My response essay was preceded by a response essay written by John Dehn and will be followed by a response essay written by Carlton Larson. The full colloquy can be found here.
In light of the news (embedded above) that KSM and other 9/11 plotters will be tried in a military commission in Guantanamo, I thought it was appropriate to post to SSRN a symposium article entitled A Cup of Coffee After the Waterboard: Seemingly Voluntary Post-Abuse Statements. The article focuses on the impact that abusive and coercive interrogation techniques will have on the admissibility of later statements derived from non-abusive, non-coercive interviews.
Were subsequent, legal, and humane interviews of KSM, indelibly impacted by the “taint of torture” regardless of how they were conducted? Accordingly, are statements made in those subsequent non-coercive settings inadmissible on voluntariness grounds?
This article first details the coercive interrogation techniques authorized against suspected terrorists detained in Guantanamo Bay Cuba. Next, the article details the changing circumstances of detainee custody and treatment to set the stage for a discussion of whether earlier abuses, if corroborated, will invalidate subsequent statements made by the victims of that abuse.
I explain how the U.S. government, recognizing that its earlier interrogation tactics may have jeopardized its legal case against the detainees implemented “clean teams.” Building off of these factual premises, I next synthesize the tests a judge will need to apply in order to determine the admissibility of seemingly voluntary post-abuse statements. In this synthesis I highlight how factors such as the time between statements, change in location, change in identity of interrogators, nature of the previous unlawful interrogation methods, and use of illegally procured statements as leverage in obtaining new statements each impact the admissibility analysis.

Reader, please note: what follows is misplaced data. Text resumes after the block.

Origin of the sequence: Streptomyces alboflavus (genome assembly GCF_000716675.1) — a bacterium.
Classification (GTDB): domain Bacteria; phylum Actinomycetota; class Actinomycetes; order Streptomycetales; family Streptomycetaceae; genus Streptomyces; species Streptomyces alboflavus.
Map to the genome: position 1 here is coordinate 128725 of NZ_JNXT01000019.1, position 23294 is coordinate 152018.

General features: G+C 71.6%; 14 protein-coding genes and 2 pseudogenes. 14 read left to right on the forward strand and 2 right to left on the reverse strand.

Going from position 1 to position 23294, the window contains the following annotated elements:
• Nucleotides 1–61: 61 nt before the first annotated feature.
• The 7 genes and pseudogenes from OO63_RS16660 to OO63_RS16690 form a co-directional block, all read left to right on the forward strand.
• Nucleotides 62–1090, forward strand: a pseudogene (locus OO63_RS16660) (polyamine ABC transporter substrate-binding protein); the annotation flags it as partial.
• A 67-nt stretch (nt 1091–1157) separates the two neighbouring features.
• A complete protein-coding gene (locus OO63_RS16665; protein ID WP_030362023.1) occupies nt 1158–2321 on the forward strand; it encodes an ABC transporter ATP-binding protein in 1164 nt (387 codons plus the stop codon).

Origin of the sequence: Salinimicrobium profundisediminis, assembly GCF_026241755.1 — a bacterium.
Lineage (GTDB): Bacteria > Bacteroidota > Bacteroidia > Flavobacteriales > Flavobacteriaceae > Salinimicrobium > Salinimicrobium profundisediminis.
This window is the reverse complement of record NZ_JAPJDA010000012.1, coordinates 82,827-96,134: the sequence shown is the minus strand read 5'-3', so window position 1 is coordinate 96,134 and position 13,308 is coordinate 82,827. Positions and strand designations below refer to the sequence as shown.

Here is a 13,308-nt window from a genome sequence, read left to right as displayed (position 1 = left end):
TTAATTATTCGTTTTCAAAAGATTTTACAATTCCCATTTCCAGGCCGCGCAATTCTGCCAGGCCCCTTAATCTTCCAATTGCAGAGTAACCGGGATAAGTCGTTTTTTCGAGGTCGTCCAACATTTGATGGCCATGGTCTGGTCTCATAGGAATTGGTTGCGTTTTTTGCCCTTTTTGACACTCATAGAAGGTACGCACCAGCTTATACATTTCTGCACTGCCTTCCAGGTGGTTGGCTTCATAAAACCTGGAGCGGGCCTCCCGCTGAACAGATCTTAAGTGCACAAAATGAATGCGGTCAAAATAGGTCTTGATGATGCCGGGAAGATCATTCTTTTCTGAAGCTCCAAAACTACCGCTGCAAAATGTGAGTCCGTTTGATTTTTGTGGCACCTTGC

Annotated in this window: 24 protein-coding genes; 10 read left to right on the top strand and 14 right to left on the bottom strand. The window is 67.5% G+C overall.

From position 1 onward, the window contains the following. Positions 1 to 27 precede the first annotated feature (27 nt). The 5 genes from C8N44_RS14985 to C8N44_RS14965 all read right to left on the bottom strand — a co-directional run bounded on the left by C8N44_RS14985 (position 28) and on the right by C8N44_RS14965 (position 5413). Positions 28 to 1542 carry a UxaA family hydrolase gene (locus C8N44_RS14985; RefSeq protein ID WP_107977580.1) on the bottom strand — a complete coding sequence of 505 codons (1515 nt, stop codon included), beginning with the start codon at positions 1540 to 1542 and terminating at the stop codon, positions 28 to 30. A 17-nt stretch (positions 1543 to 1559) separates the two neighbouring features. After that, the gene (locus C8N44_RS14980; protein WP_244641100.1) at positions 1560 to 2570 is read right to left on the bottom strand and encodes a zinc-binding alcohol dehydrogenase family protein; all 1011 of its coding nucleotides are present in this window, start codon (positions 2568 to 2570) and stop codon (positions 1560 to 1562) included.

I’m very excited about my upcoming participation in a conference at The University of Pennsylvania Law School. The conference is entitled “Using Targeted Killing to Fight the War on Terror: Philosophical, Moral and Legal Challenges.” Here is the intro from the conference web page:
The Obama administration has authorized the CIA to target and kill Anwar al-Aulaqi, a radical Muslim cleric believed to have ties to al-Qaeda, on the ground that he helped to orchestrate attacks against the United States. The authorization raises the interesting question of who is a legitimate target of such military actions. In particular, it is arguably difficult to think of al-Aulaqi as a belligerent against the U.S., as he is himself an American citizen. Al-Aulaqi, however, is not the only person whose identification as a legitimate target raises moral and legal complications. The U.S. and other governments have been targeting and killing many others as part of both the fight against Islamic terrorists and the wars in Iraq and Afghanistan, and the widespread use of this technique raises important questions in just war theory. Notable as well is the fact that the U.S. has been targeting suspected militants with unmanned aerial drones, sophisticated military planes controlled remotely from distant lands.